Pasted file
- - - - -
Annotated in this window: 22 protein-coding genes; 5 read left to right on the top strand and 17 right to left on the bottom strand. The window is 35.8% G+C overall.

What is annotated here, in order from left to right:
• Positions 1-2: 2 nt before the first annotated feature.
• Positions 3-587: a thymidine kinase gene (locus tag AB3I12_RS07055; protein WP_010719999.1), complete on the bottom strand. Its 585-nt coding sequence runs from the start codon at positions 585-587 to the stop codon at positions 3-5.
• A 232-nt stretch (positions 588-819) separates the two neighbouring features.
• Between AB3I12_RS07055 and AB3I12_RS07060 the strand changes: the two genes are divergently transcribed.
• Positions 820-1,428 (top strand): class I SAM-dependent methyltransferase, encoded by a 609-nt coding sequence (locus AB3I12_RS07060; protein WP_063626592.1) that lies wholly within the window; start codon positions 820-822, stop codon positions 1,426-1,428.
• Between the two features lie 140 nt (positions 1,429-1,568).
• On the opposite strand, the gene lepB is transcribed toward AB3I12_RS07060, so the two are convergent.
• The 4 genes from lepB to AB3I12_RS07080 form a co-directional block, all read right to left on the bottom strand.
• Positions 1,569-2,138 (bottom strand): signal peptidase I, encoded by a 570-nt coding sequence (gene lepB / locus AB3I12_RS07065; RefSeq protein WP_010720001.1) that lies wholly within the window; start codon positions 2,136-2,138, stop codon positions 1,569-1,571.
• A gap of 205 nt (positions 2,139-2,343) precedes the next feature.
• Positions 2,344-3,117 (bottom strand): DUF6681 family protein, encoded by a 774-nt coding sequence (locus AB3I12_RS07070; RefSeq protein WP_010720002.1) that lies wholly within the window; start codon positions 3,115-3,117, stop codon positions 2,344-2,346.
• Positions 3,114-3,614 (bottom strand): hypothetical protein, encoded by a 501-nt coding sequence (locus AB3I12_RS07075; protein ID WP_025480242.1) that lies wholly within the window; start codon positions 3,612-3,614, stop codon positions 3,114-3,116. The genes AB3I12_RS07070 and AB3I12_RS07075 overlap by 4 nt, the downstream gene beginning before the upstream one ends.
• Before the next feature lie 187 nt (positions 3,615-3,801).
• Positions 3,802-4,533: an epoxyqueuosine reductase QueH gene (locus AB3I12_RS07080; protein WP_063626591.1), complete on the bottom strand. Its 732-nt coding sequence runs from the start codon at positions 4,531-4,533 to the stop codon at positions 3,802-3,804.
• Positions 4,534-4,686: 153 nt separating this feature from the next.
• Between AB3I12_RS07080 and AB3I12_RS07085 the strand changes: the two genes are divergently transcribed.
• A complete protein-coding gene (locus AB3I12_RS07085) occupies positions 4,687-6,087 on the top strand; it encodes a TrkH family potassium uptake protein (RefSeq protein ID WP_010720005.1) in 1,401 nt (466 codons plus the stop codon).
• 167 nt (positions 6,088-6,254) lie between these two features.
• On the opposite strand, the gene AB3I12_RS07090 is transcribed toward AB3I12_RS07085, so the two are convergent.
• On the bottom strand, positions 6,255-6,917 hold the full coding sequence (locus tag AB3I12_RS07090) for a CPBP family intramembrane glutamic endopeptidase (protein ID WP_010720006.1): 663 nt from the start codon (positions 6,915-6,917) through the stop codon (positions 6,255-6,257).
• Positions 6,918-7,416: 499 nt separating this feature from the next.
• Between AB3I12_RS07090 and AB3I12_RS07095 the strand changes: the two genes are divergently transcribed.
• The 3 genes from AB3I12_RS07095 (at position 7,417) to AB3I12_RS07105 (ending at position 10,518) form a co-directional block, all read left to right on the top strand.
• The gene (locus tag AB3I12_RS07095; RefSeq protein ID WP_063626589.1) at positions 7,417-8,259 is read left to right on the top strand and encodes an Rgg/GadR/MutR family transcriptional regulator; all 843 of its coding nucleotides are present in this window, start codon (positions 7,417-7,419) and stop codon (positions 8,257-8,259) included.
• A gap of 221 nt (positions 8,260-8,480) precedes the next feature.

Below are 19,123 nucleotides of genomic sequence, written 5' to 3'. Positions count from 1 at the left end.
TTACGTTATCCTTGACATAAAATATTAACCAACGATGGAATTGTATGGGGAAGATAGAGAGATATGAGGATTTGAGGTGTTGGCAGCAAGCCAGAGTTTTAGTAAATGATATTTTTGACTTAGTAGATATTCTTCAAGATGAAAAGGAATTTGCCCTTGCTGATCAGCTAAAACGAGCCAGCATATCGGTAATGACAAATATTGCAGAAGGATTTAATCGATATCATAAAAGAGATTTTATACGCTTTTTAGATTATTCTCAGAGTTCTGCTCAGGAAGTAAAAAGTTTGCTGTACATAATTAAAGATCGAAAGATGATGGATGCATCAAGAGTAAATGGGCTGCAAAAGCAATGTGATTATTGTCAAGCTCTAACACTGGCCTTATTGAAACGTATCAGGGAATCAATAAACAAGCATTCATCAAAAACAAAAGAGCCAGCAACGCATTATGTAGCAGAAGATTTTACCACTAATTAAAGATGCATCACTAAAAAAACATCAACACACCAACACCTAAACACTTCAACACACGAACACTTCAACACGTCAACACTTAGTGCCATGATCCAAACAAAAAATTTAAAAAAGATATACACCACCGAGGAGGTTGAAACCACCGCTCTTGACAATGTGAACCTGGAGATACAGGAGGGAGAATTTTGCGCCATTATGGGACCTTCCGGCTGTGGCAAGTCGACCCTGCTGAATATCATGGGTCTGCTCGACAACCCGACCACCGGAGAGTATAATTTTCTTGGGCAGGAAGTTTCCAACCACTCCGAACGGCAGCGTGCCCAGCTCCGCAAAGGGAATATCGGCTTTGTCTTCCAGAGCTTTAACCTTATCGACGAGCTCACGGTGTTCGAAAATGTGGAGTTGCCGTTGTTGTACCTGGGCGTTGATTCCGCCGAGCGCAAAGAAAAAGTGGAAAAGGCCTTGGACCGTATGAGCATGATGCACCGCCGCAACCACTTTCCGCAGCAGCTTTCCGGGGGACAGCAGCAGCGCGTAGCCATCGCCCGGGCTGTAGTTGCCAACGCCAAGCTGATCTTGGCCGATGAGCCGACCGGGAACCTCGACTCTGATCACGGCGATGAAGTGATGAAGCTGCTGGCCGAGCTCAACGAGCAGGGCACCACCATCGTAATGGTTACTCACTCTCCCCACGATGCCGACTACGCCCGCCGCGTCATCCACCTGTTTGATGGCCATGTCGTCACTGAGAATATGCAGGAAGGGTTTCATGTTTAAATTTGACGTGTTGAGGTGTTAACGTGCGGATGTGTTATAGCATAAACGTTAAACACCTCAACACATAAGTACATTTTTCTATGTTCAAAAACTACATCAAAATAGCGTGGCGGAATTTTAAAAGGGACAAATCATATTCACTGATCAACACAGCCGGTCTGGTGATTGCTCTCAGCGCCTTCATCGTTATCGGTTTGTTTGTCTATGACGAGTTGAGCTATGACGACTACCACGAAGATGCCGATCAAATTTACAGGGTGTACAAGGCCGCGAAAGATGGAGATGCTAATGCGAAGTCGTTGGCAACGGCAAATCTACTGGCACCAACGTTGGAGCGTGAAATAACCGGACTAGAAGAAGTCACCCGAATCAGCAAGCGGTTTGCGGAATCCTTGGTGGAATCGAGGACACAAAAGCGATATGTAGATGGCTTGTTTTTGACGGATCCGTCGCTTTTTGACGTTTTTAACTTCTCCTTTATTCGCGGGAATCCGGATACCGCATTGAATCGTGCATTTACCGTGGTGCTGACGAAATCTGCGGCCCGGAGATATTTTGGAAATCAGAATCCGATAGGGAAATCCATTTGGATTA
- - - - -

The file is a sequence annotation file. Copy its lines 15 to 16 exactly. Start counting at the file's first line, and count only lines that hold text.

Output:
• Before the next feature lie 187 nt (positions 3,615-3,801).
• Positions 3,802-4,533: an epoxyqueuosine reductase QueH gene (locus AB3I12_RS07080; protein WP_063626591.1), complete on the bottom strand. Its 732-nt coding sequence runs from the start codon at positions 4,531-4,533 to the stop codon at positions 3,802-3,804.